Before East Fork upped its production capabilities, huge restocks of items like The Mug (its official name) would sell out in minutes, creating a cycle of an ever-increasing demand for more. It wasn’t on purpose — Connie, Alex, and John were just doing their best to keep up, but it seemed like no matter how many mugs they made, it was never enough. When they finally launched a version of The Mug made on their new machines, there was a 3,000-person waiting list. Now, there’s no more waiting. Their dishware is produced year-round in earthy, neutral colors like Eggshell, Morel, and Panna Cotta, while brighter colors — from Taro (a muted, pastel purple) to Tequila Sunrise (a warm orange) — pop up seasonally for a limited time.
But growth hasn’t come without challenges. “I remember being in labor with our second child, and I was bouncing on an exercise ball, responding to customer emails,” Connie says. “At the time, I remember thinking to myself, I have to be doing this.”
Now, a legendarily friendly customer service team takes care of emails and messages from new fans and, yes, seasoned fanatics. Remember “cultlike”? Customers have been known to send dozens of emails in a day; a woman recently showed up and milled about East Fork’s storefront every single day for a week; and a collector bought an armful of special two-handled mugs — which, within 10 minutes, she posted on the East Fork Community Trade account on Instagram (yes, that’s a thing). The enthusiasm is a reality that Connie and Alex haven’t quite been able to wrap their heads around.
“Sometimes,” Connie says with a sigh, “I want to say, It’s just pottery. It’s like the Beanie Babies craze. We’re just trying to navigate this very strange, very new world of people who are taking it to another level.”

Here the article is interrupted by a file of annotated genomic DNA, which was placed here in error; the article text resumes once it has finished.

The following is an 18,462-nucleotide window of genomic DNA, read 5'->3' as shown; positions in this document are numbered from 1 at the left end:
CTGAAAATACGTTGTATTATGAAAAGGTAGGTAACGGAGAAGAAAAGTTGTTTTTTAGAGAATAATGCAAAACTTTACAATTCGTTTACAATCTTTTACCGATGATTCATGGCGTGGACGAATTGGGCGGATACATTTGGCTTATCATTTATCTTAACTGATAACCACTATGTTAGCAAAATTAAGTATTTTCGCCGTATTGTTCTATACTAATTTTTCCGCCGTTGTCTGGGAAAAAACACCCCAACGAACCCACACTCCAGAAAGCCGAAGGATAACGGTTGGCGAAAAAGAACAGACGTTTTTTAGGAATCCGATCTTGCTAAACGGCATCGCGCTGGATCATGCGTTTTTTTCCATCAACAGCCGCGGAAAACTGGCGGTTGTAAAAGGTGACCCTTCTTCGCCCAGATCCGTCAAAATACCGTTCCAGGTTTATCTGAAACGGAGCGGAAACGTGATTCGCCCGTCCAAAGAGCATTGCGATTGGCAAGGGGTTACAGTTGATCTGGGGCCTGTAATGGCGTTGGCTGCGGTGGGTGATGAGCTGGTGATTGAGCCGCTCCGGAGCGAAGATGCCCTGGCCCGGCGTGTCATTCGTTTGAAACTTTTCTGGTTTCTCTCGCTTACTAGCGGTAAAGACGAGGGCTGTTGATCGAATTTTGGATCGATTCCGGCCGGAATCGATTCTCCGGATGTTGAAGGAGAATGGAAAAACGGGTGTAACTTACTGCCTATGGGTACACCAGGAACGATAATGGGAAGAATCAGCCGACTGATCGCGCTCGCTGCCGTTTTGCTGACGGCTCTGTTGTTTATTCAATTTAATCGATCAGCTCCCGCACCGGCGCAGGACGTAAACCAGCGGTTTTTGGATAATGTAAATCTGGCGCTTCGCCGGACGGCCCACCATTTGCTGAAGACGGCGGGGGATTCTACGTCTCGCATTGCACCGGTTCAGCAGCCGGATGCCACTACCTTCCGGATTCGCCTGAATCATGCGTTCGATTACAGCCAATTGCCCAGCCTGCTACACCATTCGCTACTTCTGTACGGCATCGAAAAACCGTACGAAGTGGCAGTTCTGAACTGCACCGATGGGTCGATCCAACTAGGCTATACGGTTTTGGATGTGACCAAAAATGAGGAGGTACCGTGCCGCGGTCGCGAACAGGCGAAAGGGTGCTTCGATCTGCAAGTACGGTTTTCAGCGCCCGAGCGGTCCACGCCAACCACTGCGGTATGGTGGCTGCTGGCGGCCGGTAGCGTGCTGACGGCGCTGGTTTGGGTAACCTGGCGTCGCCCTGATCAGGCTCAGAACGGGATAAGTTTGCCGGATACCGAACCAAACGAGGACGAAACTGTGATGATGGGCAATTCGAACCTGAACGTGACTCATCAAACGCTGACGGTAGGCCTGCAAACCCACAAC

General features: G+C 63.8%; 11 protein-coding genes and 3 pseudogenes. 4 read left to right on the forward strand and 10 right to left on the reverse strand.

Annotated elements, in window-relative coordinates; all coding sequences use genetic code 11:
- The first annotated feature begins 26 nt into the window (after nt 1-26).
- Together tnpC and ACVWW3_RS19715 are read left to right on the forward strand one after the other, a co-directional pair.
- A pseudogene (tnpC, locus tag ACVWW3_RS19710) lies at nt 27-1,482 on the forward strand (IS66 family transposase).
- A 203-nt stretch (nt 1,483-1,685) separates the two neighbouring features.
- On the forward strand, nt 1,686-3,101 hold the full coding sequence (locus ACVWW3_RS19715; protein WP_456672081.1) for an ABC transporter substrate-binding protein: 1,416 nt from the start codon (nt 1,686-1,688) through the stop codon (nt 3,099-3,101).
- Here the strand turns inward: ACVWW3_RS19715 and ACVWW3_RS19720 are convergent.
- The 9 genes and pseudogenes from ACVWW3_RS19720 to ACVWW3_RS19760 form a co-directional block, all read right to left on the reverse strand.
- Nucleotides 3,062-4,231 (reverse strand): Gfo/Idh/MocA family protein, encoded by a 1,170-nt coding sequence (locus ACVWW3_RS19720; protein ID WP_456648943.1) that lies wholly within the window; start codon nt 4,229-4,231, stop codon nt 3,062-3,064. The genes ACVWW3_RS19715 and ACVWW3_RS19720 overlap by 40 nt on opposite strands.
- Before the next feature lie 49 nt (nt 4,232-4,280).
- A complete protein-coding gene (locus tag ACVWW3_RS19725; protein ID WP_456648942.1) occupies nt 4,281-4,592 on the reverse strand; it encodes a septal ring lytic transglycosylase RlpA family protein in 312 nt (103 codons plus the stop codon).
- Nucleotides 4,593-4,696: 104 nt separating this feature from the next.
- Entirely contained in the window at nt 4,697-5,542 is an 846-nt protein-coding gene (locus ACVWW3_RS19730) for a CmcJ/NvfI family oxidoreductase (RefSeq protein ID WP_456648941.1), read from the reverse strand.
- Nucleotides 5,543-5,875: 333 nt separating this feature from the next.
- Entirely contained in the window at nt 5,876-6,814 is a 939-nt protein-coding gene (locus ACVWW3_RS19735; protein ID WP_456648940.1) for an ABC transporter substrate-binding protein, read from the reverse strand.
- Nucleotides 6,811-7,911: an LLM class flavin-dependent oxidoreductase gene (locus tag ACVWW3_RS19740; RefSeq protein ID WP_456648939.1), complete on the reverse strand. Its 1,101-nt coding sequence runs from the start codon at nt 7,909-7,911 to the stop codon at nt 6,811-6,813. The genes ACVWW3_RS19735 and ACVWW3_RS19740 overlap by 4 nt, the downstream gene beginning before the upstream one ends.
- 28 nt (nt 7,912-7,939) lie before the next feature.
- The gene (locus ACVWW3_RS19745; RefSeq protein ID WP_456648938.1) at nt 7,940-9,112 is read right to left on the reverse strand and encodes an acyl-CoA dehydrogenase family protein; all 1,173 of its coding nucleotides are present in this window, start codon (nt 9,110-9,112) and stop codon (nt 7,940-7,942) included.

What is it that makes East Fork’s dishware so collectible, so covetable? It is, after all, just simple, unadorned pottery. And yet I’ve spent hours deliberating over which neutral color to commit to (Panna Cotta or Eggshell?!), which seasonal colors to wait for indefinitely (I need you, Night Swim), and which pieces to buy in which glaze. Should I have cake plates with a pop of color? How many place settings? I’ve pored over East Fork’s Instagram account, searching for pairings that I love — and then, when I spot one, I question my original decisions.
When I opened my Christmas present and saw my very first East Fork supper plates — in creamy Panna Cotta — I rubbed the edges beneath my fingers. They’re thick and full-feeling, soft and matte-smooth. My boyfriend peered over my shoulder before gently running his hand over them, then picking one up. “Oh,” he said, and smiled. “Now I get it.”
“Yes, I think the product is good — it has character, it has soul, it’s made with materials that have substance, that feel real and toothsome,” Alex says. “But really, it comes down to Connie’s voice and the sincerity with which she speaks to people. We’re not a typical direct-to-consumer brand — those companies that feel kind of soulless. We’re very, very passionate.”
Now, 10 years after Alex first fired his hand-built kiln surrounded by forest and farmland and woodsmoke, a dream for the next decade takes shape: a large campus with an apprenticeship program similar to how Alex learned the craft. The Matisses are hoping to replicate the feeling of New Belgium Brewing’s Asheville campus, to become one of the largest ceramic factories in the U.S. “Which isn’t hard, since there are only about three of them left,” Alex says. They envision a dynamic, vibrant hub where people can visit to learn about pottery — this rich North Carolina tradition — and shop, of course.
Now, I open my cabinets, and I dream in earthy Eggshell creams and pale Taro purples and deep Night Swim blue-greens: of weeknight suppers on mismatched plates in front of the TV and of elegant dinner parties with a perfectly set table; of juice cups small enough for children to wrap their hands around and mugs in a rainbow of colors for their dad and me to sip from. Of something to pass down — of something to build.